O’Connor’s opinion, to the extent that it engages in anything that can be described as legal reasoning, rests largely on statements of fact that Congress wrote into the Affordable Care Act’s text when it enacted the law in 2010. Yet Hobby Lobbyrejected O’Connor’s use of such fact-finding statements. Indeed, the methodology O’Connor used in his opinion is so inconsistent with the methodology Alito used in Hobby Lobby that the two opinions cannot coexist.

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The key to saving us from Gorsuch and Kavanaugh lies in an obscure law signed by George H.W. Bush

Ian Millhiser

Ian Millhiser Senior Constitutional Policy Analyst, Think Progress

If Democrats regain Congress and the White House, they will spend their time in power at war with an increasingly partisan Supreme Court. They can also learn a lot about how to fight such a Court from a law signed by Republican President George H.W. Bush.

As a U.S. Senate candidate in 1964, Bush took a deplorable position on civil rights, labeling the Civil Rights Act of 1964 — which banned employment discrimination and whites-only lunch counters, among other things — a “radical” piece of legislation that was “passed to protect 14 percent of the people.”

Bush soon abandoned these views. As a new congressman, Bush supported a ban on housing discrimination. And as president, Bush signed two significant civil rights laws — the Americans with Disabilities Act and the Civil Rights Act of 1991. While the first is better known, the second could offer a path forward to Democrats reeling from a stolen Supreme Court seat and the appointment of a man credibly accused of attempted rape to the same Court.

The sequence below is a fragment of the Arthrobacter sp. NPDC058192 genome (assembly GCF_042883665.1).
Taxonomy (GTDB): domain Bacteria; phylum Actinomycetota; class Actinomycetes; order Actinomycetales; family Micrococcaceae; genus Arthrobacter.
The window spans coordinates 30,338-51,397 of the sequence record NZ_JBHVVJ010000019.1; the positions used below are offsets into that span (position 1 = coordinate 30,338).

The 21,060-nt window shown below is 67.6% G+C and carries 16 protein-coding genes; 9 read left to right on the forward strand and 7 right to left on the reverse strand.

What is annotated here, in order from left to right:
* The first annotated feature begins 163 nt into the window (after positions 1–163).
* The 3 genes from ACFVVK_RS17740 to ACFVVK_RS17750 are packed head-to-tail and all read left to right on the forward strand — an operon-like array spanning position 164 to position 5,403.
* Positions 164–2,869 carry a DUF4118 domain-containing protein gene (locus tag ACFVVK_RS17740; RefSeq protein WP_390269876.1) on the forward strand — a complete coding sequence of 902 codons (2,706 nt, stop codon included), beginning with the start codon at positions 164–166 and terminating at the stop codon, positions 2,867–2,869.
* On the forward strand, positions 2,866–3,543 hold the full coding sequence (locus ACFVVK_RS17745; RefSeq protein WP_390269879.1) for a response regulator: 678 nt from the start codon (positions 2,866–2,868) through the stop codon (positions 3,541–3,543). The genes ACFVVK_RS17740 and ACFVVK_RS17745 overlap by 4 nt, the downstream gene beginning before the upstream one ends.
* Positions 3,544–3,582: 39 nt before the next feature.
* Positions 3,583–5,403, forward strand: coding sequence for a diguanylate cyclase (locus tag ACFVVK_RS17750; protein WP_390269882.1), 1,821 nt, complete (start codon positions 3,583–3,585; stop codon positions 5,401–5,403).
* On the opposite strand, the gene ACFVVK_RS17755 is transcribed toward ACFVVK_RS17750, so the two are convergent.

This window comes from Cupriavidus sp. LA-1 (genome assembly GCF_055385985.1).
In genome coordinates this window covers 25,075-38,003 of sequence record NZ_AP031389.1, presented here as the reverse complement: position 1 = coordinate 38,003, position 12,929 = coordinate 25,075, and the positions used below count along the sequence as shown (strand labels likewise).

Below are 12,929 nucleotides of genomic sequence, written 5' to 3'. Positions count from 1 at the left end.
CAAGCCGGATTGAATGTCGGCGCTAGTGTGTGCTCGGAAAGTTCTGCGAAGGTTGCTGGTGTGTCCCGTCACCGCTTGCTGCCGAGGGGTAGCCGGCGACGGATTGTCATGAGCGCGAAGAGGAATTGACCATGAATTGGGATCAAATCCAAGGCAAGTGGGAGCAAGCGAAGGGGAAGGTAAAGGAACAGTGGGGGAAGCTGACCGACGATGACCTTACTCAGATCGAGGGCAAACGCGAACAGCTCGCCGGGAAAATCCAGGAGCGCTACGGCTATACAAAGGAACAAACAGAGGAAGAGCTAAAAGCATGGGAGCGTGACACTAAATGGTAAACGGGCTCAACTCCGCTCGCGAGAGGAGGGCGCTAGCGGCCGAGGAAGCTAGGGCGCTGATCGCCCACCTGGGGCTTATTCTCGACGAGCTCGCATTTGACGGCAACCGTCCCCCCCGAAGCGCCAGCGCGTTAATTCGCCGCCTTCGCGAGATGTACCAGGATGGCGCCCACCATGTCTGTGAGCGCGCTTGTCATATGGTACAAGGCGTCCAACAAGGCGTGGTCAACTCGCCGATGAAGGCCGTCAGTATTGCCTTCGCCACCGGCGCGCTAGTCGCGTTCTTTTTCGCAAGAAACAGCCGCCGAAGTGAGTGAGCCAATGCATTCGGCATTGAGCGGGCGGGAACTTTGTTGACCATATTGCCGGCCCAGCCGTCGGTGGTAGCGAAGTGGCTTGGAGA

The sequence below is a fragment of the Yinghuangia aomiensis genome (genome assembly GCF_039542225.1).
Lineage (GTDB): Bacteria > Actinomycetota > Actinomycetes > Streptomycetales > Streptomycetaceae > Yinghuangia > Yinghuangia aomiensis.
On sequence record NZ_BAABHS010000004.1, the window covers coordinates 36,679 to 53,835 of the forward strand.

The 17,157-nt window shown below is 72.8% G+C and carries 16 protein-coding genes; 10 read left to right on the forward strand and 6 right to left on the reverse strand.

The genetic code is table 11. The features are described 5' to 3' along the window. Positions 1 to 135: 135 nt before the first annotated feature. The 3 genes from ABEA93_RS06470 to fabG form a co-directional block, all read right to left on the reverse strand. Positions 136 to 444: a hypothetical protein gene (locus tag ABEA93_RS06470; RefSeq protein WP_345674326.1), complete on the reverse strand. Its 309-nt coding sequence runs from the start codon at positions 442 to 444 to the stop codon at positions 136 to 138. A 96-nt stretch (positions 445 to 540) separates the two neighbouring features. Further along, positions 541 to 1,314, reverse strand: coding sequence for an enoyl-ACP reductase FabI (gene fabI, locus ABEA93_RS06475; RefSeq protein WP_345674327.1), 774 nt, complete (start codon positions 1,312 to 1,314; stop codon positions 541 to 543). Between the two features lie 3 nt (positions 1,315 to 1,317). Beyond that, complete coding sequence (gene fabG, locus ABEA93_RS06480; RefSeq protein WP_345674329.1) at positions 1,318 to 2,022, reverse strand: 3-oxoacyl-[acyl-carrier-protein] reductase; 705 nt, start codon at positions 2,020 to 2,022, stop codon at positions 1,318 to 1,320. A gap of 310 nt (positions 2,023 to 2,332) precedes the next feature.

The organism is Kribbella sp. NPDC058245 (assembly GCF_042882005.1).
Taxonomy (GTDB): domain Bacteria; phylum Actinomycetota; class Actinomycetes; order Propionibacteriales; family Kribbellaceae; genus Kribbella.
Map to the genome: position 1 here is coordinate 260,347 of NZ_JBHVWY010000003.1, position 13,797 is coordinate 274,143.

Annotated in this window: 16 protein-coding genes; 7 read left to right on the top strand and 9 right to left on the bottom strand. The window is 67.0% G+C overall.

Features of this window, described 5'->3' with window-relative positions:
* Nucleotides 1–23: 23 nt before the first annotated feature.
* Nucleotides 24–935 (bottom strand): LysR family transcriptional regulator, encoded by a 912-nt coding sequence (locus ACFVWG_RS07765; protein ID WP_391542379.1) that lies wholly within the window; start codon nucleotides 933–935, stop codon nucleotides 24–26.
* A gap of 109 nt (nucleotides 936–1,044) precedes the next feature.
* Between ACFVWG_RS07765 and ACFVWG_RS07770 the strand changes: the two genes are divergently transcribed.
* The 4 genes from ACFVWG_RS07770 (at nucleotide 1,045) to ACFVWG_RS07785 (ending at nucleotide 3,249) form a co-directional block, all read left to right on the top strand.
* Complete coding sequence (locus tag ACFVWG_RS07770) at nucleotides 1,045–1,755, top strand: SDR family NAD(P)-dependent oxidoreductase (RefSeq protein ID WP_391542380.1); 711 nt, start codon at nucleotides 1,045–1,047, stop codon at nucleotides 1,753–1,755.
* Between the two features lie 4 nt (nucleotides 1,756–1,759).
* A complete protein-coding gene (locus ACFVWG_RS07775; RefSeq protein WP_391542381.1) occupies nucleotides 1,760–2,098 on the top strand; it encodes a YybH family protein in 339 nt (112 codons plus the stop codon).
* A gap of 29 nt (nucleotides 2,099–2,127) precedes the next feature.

The Civil Rights Act of 1991 offered a swift corrective to the Supreme Court. In 1989, the Court handed down five decisions that “substantially eroded” the federal ban on employment discrimination. One of the major purposes of the law Bush signed was to override these decisions and replace them with rules more protective of civil rights (at the time, some members of the employer defense bar complained that the law reached “beyond a simple ‘restoration’ of prior laws” to enact a regime that was more protective of civil rights than the one that existed before 1989).

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George H.W. Bush’s single worst decision is also his most lasting legacy

Ian Millhiser

Ian Millhiser Senior Constitutional Policy Analyst, Think Progress

A quarter century ago, America was approaching a consensus regarding how our Constitution should be read.